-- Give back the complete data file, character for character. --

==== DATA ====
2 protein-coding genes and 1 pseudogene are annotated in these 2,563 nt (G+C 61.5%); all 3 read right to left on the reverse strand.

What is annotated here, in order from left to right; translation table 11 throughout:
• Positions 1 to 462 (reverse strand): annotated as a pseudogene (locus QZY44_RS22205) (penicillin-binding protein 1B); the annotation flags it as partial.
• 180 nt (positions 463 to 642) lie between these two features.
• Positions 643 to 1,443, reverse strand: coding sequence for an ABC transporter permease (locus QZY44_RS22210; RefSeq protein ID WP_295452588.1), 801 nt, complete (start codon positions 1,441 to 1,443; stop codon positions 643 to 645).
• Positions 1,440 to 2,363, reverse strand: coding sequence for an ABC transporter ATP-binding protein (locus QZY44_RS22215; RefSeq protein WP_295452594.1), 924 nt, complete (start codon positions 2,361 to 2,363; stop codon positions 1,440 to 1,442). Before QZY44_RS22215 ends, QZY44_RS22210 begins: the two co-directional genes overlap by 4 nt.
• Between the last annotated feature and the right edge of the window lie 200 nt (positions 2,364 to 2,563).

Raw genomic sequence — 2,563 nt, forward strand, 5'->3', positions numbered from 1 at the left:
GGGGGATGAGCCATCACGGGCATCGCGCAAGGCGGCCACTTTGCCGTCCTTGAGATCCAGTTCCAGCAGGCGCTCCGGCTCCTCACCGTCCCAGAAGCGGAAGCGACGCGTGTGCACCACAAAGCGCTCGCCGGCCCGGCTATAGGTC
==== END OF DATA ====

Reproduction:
2 protein-coding genes and 1 pseudogene are annotated in these 2,563 nt (G+C 61.5%); all 3 read right to left on the reverse strand.

What is annotated here, in order from left to right; translation table 11 throughout:
• Positions 1 to 462 (reverse strand): annotated as a pseudogene (locus QZY44_RS22205) (penicillin-binding protein 1B); the annotation flags it as partial.
• 180 nt (positions 463 to 642) lie between these two features.
• Positions 643 to 1,443, reverse strand: coding sequence for an ABC transporter permease (locus QZY44_RS22210; RefSeq protein ID WP_295452588.1), 801 nt, complete (start codon positions 1,441 to 1,443; stop codon positions 643 to 645).
• Positions 1,440 to 2,363, reverse strand: coding sequence for an ABC transporter ATP-binding protein (locus QZY44_RS22215; RefSeq protein WP_295452594.1), 924 nt, complete (start codon positions 2,361 to 2,363; stop codon positions 1,440 to 1,442). Before QZY44_RS22215 ends, QZY44_RS22210 begins: the two co-directional genes overlap by 4 nt.
• Between the last annotated feature and the right edge of the window lie 200 nt (positions 2,364 to 2,563).

Raw genomic sequence — 2,563 nt, forward strand, 5'->3', positions numbered from 1 at the left:
GGGGGATGAGCCATCACGGGCATCGCGCAAGGCGGCCACTTTGCCGTCCTTGAGATCCAGTTCCAGCAGGCGCTCCGGCTCCTCACCGTCCCAGAAGCGGAAGCGACGCGTGTGCACCACAAAGCGCTCGCCGGCCCGGCTATAGGTC